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    12 Egg Hacks Straight From Pro Chefs

    Pro tips for cooking perfect eggs — from making the softest scramble to peeling boiled eggs with ease.

    Cooking eggs is not easy. They're easy to overcook, rather delicate, and can be a bit tricky to get right.

    So we rounded up 12 tips straight from pro chefs to help make sure your eggs turn out perfect every time.

    1. Pass your eggs through a sieve before scrambling them to remove any impurities (like egg shells) and make them super smooth. (HT: Thomas Keller)

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    Passing eggs through a sieve will also make sure your whites and yolks are completely homogenous, preventing strands of cooked whites from appearing in your scramble.

    Get Keller's recipe for scrambled eggs.

    2. If you have an espresso machine at home, use the steamer wand to quickly scramble eggs... (HT: Martha Stewart)

    .@MarthaStewart makes her scrambled eggs with a tool you might not expect. Don't miss Martha judging a breakfast battle on an all-new #Chopped tonight at 9|8c!

    Just combine two eggs, some butter, salt, and pepper in a coffee mug and steam them (just like you would milk) using an espresso machine. "It steams the eggs into the softest, fluffiest scrambled eggs," says Stewart. "These eggs are buttery, and fluffy, and light, and delicious."

    3. Or scramble your eggs in simmering water. (HT: Daniel Patterson)

    Although unusual, this technique is super forgiving and results in tender "scrambled" eggs every time. You just bring a small pot of water to a simmer, add your eggs, and cook them until they float. It's good for making big batches of eggs and would certainly be a conversation starter at breakfast.

    Get Patterson's recipe for scrambled eggs.

    4. Or cook them in a double boiler. (HT: Heston Blumenthal)

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    By gently cooking them in a double boiler (aka a bowl placed on top of a simmering pot of water) you pretty much eliminate the chance of overcooking the eggs. Although the process is slow and requires frequent stirring, it results in scrambled eggs that are rich and decadent.

    Watch Blumenthal make his scrambled eggs.

    5. If you're looking for a more traditional technique, cook your scrambled eggs over super low heat instead of a ripping hot pan... (HT: Chrissy Teigen)

    Taylor Miller/BuzzFeed

    Cooking scrambled eggs over low heat gives them a creamy, custardy texture instead of the typical large, dry curds. Teigen cooks hers for 20 to 30 minutes, and stirs them constantly, so go slow and don't rush.

    Get a recipe for Chrissy Teigen's low and slow scrambled eggs.

    6. And remember to remove them from the heat moments before they're fully cooked. (HT: Jamie Oliver)

    Eggs are delicate, and the slightest bit of residual heat will continue to cook them, so make sure to remove your eggs from the stove just before they're fully cooked.

    Get Oliver's recipe for scrambled eggs.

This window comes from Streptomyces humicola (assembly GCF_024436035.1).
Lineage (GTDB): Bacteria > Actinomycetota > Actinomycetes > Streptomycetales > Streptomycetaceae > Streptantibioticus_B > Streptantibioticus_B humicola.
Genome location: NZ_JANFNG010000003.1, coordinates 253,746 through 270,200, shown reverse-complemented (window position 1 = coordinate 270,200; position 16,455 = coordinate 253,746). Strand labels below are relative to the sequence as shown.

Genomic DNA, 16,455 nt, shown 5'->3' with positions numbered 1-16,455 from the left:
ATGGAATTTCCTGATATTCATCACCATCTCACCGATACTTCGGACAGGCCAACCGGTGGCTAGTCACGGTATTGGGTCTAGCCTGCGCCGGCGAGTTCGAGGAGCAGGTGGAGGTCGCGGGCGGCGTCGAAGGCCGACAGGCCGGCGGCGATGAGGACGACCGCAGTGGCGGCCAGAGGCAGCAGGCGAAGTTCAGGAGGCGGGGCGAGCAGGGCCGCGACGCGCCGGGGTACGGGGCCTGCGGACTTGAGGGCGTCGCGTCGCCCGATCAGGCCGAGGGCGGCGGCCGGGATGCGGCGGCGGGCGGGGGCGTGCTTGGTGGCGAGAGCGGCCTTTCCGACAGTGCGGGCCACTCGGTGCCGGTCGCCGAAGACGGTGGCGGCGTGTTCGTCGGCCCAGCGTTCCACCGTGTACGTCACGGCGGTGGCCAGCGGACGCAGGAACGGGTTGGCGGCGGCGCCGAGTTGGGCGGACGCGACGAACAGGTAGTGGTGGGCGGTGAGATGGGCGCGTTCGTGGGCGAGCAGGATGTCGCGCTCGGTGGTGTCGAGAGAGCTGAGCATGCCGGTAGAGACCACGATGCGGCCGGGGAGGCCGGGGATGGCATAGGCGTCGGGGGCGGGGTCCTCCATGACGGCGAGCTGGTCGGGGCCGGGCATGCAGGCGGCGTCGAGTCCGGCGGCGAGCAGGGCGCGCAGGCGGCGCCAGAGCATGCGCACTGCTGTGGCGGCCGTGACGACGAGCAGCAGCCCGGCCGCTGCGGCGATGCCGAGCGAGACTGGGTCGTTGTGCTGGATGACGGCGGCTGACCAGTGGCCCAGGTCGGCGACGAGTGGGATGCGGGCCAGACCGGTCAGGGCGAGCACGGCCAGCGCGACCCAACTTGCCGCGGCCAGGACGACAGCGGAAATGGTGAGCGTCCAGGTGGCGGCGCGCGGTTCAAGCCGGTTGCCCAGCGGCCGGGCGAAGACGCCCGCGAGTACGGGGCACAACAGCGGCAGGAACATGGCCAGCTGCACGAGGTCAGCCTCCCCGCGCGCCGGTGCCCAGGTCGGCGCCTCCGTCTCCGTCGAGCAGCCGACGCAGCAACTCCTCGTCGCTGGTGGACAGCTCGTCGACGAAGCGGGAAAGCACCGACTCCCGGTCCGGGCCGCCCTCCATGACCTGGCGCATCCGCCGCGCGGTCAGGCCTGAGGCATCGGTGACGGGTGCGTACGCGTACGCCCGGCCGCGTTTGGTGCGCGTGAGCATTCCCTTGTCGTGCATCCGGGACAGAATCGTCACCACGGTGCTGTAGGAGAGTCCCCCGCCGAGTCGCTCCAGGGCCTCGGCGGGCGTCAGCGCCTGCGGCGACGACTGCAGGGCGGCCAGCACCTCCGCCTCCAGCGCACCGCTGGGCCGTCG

7. If you're making poached eggs, pre-boil them in their shells for 10 seconds before poaching them to firm up the whites and keep them perfectly shaped... (HT: Julia Child)

    Ryersonclark / Getty Images, Olgna / Getty Images

    "If the eggs are not quite as fresh as you could wish," says Child, "simmer them in their shells for 8 to 10 seconds before poaching." This is not enough time to actually cook them, just long enough to get them started. "This will often firm up the white just enough so it will hold its shape around the yolk when the egg is broken into the water," says Child. After that, Child poaches them per usual resulting in perfectly shaped eggs.

    8. Or poach your eggs in little plastic wrap pouches to make life easier. (HT: Laurent Gras)

    Just line a small bowl with plastic wrap, crack an egg into it, and tie it shut. You can then poach the egg directly in the plastic wrap so it holds its shape. Once cooked, snip it open, peel back the plastic wrap, and you have a perfectly poached egg ready to be enjoyed.

    Watch Gras make poached eggs using plastic wrap.

    9. For hard-boiled eggs, poke holes in the shells before boiling to prevent them from cracking... (HT: Jacques Pépin)

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    Before you add your eggs to boiling water, use a push pin to prick a hole in the wider end of the egg (the bottom). This is where the air pocket is located, and poking a hole helps release some of the pressure that causes the shells to crack when being boiled.

    Learn more: Check out even more of Jacques Pépin's egg hacks.

    10. Or, instead of going to the trouble of hard-boiling eggs at all, just bake a big batch in the oven to get the same results. (HT: Marcela Valladolid)

    Just place eggs in the cups of a muffin tin and bake at 325°F for 30 minutes. As soon as you take them out, transfer them into an ice bath to stop the cooking process and you have perfect "hard-boiled" eggs without having to actually boil anything.

    Watch Valladolid make her baked "hard-boiled" eggs.

    11. Peel hard-boiled eggs under running water to help release the shells. (HT: Nick Korbee)

    The water pressure pushes the shells off the eggs and washes them right off. It's not magic, but it makes peeling them easier.

    Learn more: Check out even more of Korbee's pro egg tips.

    12. When making fried eggs, heat your spatula in the cooking oil to help get under the eggs and prevent sticking. (HT: José Andrés)

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    If you're using a metal spatula, press it against the hot pan for a few seconds to heat it up before attempting to flip your egg. It'll help stubborn eggs unstick themselves and make flipping easier.